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Cross Species Baby Love: Confusion or Compassion?

Sep 18, 2014 03:37 PM EDT
baby baboon
A mother's response to a crying infant is a universal tug at the heart strings, regardless of traditional species barriers, according to a new study. This may help explain for some exceptionally stunning moments in nature, when mother predators adopt baby prey, or when utterly unrelated species care for one another.
(Photo : Flickr: jan-borgstede)

A mother's response to a crying infant is a universal tug at the heart strings, regardless of traditional species barriers, according to a new study. This may help explain for some exceptionally stunning moments in nature, when mother predators adopt baby prey, or when utterly unrelated species care for one another.

Humans, of course, are well aware of their compassion for baby animals of any species. The chirps of newborn chicks, mews of kittens, and even the tiny snorts of piglets are all commonly thought to be adorable and give rise to strong emotions of love and care. Why else would the internet be largely characterized by puppy and kitten videos?

However, a study recently published in the journal American Naturalist details how this baby-love may be true for a great number of mammals, in which motherly instincts and the cries of an infant in distress share similar elements - prompting even cross-species responses.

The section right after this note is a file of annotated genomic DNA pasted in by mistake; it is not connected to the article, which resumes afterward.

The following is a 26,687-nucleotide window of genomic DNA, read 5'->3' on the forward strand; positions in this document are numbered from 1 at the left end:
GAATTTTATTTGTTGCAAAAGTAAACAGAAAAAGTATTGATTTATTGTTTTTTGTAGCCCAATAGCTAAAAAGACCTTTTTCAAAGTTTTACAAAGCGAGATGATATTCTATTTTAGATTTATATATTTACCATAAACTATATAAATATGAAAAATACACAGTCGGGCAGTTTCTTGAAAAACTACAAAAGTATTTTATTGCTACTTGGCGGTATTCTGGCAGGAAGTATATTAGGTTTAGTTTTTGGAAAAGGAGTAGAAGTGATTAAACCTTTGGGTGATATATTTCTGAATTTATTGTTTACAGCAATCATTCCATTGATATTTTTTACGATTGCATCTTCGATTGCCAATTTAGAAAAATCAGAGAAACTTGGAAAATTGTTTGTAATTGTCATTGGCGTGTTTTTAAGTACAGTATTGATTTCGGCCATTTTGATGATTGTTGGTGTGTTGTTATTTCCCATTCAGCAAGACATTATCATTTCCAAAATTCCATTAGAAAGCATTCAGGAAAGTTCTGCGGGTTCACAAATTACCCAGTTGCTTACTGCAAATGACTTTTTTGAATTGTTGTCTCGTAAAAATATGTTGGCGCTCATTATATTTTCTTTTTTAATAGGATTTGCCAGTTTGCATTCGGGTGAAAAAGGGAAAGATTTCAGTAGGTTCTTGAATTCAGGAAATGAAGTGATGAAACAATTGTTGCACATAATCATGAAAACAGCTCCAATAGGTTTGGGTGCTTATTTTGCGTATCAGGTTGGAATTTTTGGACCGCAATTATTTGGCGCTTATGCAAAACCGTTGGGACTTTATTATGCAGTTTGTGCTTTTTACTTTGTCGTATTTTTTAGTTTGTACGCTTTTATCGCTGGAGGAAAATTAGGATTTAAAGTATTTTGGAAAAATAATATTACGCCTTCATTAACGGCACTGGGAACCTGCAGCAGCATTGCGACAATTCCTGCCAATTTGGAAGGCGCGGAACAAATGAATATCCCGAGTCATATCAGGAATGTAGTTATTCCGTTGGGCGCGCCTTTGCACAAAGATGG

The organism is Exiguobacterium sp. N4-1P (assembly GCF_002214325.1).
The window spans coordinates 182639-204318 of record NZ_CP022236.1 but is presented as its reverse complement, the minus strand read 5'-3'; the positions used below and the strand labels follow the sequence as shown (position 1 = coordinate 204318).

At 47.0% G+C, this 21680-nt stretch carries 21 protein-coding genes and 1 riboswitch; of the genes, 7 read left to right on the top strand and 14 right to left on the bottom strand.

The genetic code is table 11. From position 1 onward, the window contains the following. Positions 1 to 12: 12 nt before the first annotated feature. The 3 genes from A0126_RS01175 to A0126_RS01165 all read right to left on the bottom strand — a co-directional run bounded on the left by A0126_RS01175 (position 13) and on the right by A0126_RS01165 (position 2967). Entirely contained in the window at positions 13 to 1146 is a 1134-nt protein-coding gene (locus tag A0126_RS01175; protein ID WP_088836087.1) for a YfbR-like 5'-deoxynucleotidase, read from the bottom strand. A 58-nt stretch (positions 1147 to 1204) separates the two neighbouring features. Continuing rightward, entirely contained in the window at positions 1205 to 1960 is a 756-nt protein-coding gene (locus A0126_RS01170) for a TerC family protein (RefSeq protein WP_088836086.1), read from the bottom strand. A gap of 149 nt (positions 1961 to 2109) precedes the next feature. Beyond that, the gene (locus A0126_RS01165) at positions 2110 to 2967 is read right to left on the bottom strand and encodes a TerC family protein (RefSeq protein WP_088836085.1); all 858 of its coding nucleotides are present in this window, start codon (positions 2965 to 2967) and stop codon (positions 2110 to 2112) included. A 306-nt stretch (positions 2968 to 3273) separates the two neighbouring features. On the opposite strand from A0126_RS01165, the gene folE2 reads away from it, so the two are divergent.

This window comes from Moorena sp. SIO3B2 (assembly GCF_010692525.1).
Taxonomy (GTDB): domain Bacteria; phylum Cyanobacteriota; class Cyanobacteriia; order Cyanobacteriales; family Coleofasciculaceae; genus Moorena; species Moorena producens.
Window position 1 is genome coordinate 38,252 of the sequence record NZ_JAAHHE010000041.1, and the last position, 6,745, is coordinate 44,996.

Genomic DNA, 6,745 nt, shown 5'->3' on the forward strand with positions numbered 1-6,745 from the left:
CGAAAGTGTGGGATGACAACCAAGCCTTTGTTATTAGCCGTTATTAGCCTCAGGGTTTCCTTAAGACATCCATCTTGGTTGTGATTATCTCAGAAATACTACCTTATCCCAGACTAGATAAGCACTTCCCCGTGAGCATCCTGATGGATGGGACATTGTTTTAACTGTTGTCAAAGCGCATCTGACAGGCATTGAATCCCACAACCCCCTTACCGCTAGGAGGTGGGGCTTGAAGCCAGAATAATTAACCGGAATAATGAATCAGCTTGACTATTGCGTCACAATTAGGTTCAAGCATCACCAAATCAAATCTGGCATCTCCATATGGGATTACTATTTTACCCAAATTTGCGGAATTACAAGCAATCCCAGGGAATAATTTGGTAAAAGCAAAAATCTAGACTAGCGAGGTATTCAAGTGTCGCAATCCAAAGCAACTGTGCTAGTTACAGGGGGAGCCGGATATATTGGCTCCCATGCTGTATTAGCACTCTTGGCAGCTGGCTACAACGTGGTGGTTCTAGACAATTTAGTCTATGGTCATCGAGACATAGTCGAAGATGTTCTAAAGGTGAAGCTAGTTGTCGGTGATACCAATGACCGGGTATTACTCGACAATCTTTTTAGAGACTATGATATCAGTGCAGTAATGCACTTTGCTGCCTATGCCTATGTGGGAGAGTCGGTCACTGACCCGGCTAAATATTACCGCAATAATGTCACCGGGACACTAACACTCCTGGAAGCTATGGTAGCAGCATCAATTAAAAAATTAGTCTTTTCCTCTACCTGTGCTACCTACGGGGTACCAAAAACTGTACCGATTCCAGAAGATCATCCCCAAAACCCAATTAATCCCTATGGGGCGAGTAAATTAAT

This was determined after biologist Susan Lingle and Tobias Riede played recordings of infant distress calls from a wide range of species to wild mule deer out on the Canadian prairies. Stunningly, whenever a call was sounded from speakers hidden all over the prairie, mother deer would rush to the noise, especially if it was at a similar pitch to the cries of baby deer.

The cries of infant fur seals, puppies, kittens, and even human babies all appeared to effectively attract the attention of worried mother deer. Stunningly, even the ultrasonic calls of baby bats would attract the deer if its pitch was first lowered to the ideal range for these deer. (Scroll to read on...)

(Photo : Zahm Gary, U.S. Fish and Wildlife Service)

Now, you may argue then that it's all about the pitch, but non-infant calls in the same pitch didn't have the same effect at, implying that there is something more than pitch at work in these calls - and it's a nearly universal "something."

Lingle recently told New Scientist that this intrinsic response may have been made universal for the sake of simplicity during dire events.

"These are calls that are generally made in a life-or-death situation," she said. "I think the advantage of securing survival for your offspring outweighs the potential for error."

However, there may be more to it than that.

Motherly Miracle Cats

Large predatory cats have always been considered clever, and they too have been seen rushing wide-eyed and full of concern towards the calls of any distressed infants. What's more stunning is the fact that even after they recognize that the distressed infant in question is not of their own species, they sometimes still care for it, if even temporarily.

One notable case, caught on film by animal enthusiasts and documentarians Dereck and Beverly Joubert, was aired in 2006 as part of the National Geographic Channel's "Eye of the Leopard."